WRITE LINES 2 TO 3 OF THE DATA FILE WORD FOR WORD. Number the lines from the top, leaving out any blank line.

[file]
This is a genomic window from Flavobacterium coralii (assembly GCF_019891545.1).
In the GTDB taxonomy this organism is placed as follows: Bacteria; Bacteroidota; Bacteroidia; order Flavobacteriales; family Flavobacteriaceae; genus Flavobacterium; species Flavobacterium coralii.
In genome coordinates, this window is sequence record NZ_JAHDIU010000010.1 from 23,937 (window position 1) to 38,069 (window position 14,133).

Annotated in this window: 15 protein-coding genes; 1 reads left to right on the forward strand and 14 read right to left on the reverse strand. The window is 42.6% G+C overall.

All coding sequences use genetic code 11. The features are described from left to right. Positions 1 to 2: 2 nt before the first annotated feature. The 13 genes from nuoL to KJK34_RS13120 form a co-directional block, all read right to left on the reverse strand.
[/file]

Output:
In the GTDB taxonomy this organism is placed as follows: Bacteria; Bacteroidota; Bacteroidia; order Flavobacteriales; family Flavobacteriaceae; genus Flavobacterium; species Flavobacterium coralii.
In genome coordinates, this window is sequence record NZ_JAHDIU010000010.1 from 23,937 (window position 1) to 38,069 (window position 14,133).